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In what feels like the land of Christmas trees, I must admit, we have a fake tree. Its lights permanently woven within its branches, the branches made from hidden wire under the faux fir needles, our tree must be straightened and fluffed each year after its 11-month stay in a box.

It’s a small tree, maybe 4 feet tall, and although it doesn’t have the refreshing scent of a real tree, our tree does everything we need it to do — it tells the story of us. For me, the actual tree is the least important part of the Christmas tree tradition. Each year we bring our fake tree to life with the ornaments we hang from it.

On a typical Christmas growing up, we dedicated a whole day to picking out and decorating the tree. Once we got it home we would make hot chocolate or pour a glass of my mom’s homemade eggnog. We would turn on Christmas songs, pull out the ornaments and hang them one by one. It was not a task to be rushed because many of our ornaments had a story and we liked to reminisce about those moments together.

Now that I’m an adult, my parents have passed down some of the ornaments I’ve looked at for much of my life. I continue to add new ones as my story evolves, but each year I’m reminded of decades passed as I unwrap them. Like a time capsule, ornament by ornament, our tree is a place for the past and present to collide, history dangling from its branches.

When my parents were married, the symbol of their union was a moon and star. In our family home, there were several places that symbol could be found, including ornaments on our Christmas tree. Each year I hang one such ornament, a half moon with a star dangling from its corner in honor of my parents.

A gold metal ornament in the shape of a little girl with wings and a halo bares the engraving, “Allison 1982.” The ornament was given to me on my first Christmas. As a small child, I hung it from my own mini tree that sat on a bookshelf in my bedroom. As I have grown, it has come with me to all the homes I’ve lived, all the trees I’ve had, and will hopefully continue to do so.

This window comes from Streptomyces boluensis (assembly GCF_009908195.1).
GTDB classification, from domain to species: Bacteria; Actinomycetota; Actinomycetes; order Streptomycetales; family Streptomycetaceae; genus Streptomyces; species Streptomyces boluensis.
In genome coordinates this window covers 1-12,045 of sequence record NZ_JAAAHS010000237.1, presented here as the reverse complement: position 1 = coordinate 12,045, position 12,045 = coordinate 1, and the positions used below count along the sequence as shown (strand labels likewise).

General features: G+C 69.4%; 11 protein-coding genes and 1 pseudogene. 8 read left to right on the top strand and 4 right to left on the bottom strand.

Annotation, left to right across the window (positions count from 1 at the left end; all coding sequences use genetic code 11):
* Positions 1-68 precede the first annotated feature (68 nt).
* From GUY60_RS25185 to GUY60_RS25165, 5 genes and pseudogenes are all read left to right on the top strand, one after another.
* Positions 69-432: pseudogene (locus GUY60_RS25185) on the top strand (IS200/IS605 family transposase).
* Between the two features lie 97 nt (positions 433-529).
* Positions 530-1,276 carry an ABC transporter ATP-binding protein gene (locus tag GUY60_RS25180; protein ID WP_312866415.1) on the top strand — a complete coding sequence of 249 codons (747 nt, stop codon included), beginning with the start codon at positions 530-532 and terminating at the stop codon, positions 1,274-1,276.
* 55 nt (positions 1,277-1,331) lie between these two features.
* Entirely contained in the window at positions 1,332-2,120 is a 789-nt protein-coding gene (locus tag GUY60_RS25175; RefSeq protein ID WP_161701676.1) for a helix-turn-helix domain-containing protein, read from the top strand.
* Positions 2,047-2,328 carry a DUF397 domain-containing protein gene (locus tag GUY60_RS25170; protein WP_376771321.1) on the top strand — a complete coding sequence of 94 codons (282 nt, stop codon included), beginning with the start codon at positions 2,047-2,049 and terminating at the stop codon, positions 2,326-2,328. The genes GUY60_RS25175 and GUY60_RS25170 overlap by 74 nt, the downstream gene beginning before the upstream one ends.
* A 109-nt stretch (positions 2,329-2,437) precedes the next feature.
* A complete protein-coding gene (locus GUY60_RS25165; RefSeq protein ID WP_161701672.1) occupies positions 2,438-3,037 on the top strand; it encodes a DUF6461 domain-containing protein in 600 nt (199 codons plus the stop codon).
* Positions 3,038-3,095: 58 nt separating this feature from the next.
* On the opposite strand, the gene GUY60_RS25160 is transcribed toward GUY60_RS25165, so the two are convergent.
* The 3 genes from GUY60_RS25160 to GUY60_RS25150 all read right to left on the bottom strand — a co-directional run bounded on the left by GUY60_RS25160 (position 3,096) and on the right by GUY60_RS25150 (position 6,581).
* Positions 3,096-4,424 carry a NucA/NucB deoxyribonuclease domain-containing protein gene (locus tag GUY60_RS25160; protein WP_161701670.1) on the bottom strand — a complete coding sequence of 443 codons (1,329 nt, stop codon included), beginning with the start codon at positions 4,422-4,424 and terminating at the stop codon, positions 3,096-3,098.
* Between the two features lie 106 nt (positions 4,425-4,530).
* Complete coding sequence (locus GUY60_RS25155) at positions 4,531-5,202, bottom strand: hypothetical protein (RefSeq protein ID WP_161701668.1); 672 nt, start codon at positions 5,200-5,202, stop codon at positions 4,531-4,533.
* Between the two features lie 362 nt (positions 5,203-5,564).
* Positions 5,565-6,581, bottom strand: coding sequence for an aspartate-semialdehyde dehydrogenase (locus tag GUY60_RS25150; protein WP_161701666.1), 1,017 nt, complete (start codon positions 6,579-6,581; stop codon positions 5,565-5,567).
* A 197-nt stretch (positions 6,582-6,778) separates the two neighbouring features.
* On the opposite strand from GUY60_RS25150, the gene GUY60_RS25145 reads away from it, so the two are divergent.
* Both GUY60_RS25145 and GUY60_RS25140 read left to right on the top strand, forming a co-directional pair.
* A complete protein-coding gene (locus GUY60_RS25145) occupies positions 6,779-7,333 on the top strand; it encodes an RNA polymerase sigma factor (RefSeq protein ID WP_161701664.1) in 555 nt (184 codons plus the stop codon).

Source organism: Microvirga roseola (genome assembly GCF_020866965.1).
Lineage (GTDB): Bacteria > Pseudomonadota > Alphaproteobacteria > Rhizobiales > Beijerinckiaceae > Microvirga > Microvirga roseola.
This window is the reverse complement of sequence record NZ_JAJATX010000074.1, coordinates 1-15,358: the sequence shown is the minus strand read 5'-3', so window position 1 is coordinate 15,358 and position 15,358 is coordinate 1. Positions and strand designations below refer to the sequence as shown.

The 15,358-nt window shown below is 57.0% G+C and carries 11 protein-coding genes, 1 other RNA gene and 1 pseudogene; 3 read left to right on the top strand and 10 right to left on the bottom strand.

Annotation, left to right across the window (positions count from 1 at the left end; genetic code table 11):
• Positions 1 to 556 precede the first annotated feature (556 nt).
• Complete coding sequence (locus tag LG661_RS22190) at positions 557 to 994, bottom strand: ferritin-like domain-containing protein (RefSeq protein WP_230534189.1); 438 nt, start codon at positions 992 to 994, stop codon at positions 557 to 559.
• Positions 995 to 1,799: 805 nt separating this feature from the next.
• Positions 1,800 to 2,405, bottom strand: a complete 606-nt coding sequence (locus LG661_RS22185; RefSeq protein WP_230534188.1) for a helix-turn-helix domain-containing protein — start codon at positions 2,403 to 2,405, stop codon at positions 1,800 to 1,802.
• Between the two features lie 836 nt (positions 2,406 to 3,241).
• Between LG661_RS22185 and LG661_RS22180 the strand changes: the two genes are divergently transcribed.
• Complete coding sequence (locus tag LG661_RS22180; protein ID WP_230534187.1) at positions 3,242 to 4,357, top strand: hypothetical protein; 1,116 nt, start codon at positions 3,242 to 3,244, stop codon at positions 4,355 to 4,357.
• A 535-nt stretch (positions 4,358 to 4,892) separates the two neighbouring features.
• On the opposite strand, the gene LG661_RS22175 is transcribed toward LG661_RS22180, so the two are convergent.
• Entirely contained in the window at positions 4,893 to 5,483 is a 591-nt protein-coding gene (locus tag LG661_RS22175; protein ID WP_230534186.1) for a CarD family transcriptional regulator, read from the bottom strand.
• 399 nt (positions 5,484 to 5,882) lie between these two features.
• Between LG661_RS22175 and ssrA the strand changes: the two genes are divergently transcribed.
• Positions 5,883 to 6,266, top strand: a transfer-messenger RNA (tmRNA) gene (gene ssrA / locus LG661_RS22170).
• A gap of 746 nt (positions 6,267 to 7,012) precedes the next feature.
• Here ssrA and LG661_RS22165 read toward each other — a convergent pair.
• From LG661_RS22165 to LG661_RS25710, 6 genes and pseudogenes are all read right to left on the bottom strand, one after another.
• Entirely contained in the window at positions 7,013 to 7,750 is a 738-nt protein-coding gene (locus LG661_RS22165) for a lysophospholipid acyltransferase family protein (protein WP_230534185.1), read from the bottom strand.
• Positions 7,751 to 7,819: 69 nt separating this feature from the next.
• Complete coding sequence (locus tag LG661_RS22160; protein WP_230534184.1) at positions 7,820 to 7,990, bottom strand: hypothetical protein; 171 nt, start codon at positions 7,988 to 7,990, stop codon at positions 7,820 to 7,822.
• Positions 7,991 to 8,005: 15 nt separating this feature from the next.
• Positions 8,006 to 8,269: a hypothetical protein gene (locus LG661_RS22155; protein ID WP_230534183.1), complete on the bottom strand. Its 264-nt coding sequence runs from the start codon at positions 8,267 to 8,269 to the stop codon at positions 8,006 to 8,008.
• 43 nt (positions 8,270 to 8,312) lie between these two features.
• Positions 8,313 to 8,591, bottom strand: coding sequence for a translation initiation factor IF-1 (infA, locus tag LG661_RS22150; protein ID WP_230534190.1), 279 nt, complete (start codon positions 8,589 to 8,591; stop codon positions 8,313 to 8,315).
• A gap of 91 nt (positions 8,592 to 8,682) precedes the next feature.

There are a series of ornaments that represent the East Coast, where most of my family still lives. There’s a painted blue crab shell symbolizing the crab feasts my family always has when we come visit. A ball ornament that was hand-painted by my cousin two decades ago has what looks like the Baltimore skyline — the area much of my family grew up.

Other ornaments were made by me and my parents insisted on saving them. There’s the origami star I made in 4-H fiber arts class, dipped in wax to preserve its shape and sprinkled with sparkles to give it some bling. In kindergarten, I made an ornament using the lid of a can. With a string pulled through a hole to hang it, my school picture is glued to the front — two pigtails on the side of my head and wearing a plaid jumper my grandmother made.

Then there’s the bungee-jumping Santa. Santa is in a pose as if skydiving and attached to a slinky-ish wire that allows it to bounce up and down when pulled. Around since my childhood, two years ago we hung it from a lamp in our living room and our young nephew pulled too hard, sending Santa crashing down on the wood floor, breaking into a half dozen pieces. Last year, we were gifted back Santa, whose pieces had been picked up after the accident and glued back together with expert precision. With barely-there “scars” from where he had been broken, he is now whole again with new stories to tell.

But the ornament that often gives me the biggest smile is one closest to my heart. Although its construction was simple, its nostalgia runs deep. On a square piece of paper in which a young me drew two holly leaves, centered in between them is a red footprint. Just below her footprint is a picture of my beloved Elsa, a black and white fur ball with an arrow shape running up her nose. As my first best friend and companion for 17 years, that ornament is always front and center on the tree.

This year, as our tree is lit up once again and embellished with all these memories and more, I stare at the stories that hang from it. I think of all the trees the ornaments have hung from, all the homes they have been in, all the people who have touched them. With this thought, I realize it’s not the tree that makes it feel like Christmas, it’s the ornaments that adorn it.

 Allison Lamplugh is a free-lance writer for the Philomath Express.


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